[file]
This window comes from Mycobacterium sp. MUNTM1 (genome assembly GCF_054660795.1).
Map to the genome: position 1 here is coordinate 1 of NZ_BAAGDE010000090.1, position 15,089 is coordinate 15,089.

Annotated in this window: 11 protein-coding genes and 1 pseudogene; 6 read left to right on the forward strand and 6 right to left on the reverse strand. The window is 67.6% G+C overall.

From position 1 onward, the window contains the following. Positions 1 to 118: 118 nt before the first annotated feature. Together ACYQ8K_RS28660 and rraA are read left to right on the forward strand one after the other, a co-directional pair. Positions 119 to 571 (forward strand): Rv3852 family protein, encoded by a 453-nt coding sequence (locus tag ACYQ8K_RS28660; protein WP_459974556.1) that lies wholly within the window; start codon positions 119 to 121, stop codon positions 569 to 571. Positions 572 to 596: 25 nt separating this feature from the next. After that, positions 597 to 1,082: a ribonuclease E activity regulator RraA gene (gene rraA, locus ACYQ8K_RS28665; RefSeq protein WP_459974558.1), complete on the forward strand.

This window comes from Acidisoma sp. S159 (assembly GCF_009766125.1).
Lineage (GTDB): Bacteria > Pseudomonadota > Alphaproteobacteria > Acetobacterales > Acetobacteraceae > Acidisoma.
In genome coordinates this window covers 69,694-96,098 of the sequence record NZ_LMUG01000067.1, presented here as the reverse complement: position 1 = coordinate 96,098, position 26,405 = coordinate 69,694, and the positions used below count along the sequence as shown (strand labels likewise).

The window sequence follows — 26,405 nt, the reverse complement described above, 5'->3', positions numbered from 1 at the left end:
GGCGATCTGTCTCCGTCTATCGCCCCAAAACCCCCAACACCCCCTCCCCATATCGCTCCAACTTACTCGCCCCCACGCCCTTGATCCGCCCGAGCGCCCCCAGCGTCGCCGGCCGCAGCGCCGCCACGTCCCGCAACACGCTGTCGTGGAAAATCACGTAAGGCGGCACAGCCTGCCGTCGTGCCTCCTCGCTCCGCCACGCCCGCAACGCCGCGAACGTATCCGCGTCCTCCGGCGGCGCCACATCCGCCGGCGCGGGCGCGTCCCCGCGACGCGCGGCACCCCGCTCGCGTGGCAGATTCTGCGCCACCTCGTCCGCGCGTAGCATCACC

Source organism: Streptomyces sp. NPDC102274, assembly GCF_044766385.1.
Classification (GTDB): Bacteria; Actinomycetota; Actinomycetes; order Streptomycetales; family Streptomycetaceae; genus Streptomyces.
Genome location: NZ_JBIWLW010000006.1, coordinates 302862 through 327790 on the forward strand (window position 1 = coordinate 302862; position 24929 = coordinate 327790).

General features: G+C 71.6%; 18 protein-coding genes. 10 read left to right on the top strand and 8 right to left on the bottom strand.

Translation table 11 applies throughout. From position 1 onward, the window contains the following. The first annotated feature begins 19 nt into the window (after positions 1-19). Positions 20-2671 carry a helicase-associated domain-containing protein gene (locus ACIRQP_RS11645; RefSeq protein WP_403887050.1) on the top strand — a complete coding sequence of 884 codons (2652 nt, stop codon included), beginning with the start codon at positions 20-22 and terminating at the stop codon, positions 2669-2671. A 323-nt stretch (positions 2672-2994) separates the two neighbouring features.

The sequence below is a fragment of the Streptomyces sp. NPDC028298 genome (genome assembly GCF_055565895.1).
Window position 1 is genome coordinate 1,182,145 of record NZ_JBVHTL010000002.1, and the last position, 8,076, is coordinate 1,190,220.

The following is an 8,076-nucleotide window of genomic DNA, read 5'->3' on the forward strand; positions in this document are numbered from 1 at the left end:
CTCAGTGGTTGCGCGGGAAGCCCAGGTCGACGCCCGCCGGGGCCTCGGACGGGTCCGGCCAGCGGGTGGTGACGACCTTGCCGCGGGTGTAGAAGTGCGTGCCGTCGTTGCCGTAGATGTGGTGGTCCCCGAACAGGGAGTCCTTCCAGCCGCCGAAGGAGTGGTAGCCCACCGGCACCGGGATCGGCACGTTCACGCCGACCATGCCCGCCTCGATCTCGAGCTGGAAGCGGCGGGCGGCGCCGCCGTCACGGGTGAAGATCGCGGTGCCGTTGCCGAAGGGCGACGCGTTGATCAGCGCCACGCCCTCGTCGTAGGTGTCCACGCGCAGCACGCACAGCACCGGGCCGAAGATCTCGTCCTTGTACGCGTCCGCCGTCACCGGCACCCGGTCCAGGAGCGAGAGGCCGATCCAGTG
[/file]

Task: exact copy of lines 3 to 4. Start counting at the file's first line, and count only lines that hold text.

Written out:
Annotated in this window: 11 protein-coding genes and 1 pseudogene; 6 read left to right on the forward strand and 6 right to left on the reverse strand. The window is 67.6% G+C overall.

From position 1 onward, the window contains the following. Positions 1 to 118: 118 nt before the first annotated feature. Together ACYQ8K_RS28660 and rraA are read left to right on the forward strand one after the other, a co-directional pair. Positions 119 to 571 (forward strand): Rv3852 family protein, encoded by a 453-nt coding sequence (locus tag ACYQ8K_RS28660; protein WP_459974556.1) that lies wholly within the window; start codon positions 119 to 121, stop codon positions 569 to 571. Positions 572 to 596: 25 nt separating this feature from the next. After that, positions 597 to 1,082: a ribonuclease E activity regulator RraA gene (gene rraA, locus ACYQ8K_RS28665; RefSeq protein WP_459974558.1), complete on the forward strand.